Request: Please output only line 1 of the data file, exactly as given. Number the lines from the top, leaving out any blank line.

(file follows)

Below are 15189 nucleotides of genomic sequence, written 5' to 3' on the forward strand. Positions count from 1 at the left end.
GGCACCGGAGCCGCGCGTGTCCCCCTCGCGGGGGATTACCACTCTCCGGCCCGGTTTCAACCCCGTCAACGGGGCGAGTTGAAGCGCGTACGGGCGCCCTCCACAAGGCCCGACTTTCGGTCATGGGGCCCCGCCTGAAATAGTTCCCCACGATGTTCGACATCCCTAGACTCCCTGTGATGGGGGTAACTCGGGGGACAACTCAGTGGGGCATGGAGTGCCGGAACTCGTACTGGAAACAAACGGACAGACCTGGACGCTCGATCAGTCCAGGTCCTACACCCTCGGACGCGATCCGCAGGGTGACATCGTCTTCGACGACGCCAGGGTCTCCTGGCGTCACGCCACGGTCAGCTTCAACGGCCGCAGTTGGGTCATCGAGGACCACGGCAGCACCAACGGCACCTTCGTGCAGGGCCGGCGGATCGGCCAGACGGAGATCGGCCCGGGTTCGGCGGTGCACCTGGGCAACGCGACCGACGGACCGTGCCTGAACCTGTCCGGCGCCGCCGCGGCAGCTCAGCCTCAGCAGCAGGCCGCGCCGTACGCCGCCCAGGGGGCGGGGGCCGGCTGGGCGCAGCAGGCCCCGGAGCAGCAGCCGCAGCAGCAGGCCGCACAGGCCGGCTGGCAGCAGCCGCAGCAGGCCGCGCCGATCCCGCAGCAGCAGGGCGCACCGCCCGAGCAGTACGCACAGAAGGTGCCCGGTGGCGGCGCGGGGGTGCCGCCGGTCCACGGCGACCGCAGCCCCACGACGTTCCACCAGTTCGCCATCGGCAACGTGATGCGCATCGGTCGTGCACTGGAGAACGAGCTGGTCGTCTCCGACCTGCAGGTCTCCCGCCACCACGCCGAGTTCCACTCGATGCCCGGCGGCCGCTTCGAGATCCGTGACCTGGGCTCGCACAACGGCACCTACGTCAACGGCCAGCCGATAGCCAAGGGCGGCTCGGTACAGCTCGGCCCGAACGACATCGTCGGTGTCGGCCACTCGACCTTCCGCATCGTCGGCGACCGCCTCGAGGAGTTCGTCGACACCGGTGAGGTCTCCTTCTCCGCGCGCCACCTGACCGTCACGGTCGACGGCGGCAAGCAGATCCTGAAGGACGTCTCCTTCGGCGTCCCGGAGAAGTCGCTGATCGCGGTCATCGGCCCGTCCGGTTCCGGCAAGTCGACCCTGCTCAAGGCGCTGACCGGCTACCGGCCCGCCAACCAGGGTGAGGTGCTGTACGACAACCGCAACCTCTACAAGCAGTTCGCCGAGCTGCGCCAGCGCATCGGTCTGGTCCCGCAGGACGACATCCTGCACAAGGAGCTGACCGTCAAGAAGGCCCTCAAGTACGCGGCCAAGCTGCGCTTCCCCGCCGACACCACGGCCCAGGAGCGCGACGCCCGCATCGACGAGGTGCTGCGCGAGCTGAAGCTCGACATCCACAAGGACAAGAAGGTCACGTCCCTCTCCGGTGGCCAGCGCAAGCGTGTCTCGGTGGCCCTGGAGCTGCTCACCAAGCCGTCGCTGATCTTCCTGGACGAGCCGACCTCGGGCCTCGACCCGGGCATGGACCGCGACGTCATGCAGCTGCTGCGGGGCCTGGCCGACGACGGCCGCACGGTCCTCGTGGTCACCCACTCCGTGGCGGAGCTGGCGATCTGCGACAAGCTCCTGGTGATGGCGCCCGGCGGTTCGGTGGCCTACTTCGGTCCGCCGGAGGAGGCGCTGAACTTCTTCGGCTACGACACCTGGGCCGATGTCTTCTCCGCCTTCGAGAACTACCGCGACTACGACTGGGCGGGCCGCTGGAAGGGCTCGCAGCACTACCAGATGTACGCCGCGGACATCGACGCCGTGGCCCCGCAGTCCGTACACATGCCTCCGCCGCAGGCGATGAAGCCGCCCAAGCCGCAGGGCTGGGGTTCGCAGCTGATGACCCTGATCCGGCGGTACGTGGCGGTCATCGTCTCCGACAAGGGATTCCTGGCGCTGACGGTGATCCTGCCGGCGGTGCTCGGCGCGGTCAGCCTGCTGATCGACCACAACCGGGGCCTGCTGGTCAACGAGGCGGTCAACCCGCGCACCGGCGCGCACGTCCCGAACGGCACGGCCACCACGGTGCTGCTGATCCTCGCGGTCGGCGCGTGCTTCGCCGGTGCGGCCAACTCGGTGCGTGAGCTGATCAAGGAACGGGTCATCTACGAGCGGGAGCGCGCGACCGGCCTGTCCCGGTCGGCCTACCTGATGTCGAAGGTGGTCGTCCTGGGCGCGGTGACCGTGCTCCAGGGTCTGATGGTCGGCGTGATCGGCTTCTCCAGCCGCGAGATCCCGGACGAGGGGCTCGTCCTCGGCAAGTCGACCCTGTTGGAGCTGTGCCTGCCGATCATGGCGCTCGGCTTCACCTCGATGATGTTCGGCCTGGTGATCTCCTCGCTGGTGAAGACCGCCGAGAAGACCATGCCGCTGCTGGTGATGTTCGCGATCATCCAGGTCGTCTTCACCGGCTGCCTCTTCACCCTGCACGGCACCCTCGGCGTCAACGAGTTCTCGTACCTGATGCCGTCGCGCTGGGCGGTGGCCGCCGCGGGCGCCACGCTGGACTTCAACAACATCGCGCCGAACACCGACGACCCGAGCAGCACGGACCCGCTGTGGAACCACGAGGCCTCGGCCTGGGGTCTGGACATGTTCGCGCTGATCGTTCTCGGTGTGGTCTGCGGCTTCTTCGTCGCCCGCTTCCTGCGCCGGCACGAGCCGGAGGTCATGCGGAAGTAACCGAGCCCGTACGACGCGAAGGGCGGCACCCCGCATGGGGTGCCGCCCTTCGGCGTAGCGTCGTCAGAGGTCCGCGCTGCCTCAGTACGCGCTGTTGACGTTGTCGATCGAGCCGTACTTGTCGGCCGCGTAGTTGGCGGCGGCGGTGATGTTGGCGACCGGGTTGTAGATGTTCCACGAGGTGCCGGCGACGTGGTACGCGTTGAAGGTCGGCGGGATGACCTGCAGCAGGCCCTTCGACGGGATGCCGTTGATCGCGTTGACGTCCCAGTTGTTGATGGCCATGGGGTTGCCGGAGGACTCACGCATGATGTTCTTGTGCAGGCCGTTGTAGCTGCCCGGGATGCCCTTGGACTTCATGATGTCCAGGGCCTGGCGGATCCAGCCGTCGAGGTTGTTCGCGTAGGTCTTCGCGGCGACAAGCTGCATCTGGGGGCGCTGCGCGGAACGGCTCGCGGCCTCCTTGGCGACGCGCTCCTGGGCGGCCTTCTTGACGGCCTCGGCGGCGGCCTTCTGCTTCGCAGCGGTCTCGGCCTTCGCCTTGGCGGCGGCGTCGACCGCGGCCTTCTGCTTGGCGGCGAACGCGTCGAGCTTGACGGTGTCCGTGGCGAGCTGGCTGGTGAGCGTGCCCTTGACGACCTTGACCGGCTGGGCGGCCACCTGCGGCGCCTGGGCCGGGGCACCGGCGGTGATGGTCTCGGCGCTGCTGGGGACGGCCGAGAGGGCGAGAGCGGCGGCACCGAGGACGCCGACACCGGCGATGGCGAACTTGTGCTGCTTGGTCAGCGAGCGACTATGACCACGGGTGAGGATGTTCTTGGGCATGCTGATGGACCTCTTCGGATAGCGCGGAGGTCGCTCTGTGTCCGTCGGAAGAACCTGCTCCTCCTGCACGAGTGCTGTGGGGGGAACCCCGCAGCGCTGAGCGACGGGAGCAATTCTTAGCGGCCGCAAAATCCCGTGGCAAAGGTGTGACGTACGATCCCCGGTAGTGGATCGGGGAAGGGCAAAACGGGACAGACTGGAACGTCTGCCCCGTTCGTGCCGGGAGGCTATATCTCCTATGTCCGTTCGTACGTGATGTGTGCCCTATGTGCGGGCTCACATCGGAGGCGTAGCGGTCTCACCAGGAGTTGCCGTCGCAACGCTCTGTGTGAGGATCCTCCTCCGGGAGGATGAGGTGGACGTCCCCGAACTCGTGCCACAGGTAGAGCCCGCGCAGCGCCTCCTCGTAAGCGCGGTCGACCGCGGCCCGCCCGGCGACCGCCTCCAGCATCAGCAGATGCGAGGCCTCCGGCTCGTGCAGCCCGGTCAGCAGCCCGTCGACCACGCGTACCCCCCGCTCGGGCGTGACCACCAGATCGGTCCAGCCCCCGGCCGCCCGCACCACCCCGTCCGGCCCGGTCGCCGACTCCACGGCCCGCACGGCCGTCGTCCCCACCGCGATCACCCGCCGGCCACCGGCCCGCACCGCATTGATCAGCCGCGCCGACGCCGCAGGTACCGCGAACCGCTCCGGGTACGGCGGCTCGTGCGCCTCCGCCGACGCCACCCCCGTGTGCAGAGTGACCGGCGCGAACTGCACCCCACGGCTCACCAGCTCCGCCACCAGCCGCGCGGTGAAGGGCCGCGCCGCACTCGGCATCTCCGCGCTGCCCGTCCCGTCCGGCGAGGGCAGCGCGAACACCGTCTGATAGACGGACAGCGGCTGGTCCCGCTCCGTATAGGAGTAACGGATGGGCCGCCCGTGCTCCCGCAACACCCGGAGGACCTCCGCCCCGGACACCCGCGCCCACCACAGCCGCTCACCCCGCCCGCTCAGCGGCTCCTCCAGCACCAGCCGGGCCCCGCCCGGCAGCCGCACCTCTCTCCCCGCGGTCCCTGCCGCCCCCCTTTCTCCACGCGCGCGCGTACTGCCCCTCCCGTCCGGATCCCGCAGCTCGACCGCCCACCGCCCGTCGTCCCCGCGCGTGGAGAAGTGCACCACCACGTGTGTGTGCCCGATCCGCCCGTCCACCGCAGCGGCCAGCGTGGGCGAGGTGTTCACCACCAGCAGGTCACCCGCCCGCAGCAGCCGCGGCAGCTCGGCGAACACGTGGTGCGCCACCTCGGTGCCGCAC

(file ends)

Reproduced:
Below are 15189 nucleotides of genomic sequence, written 5' to 3' on the forward strand. Positions count from 1 at the left end.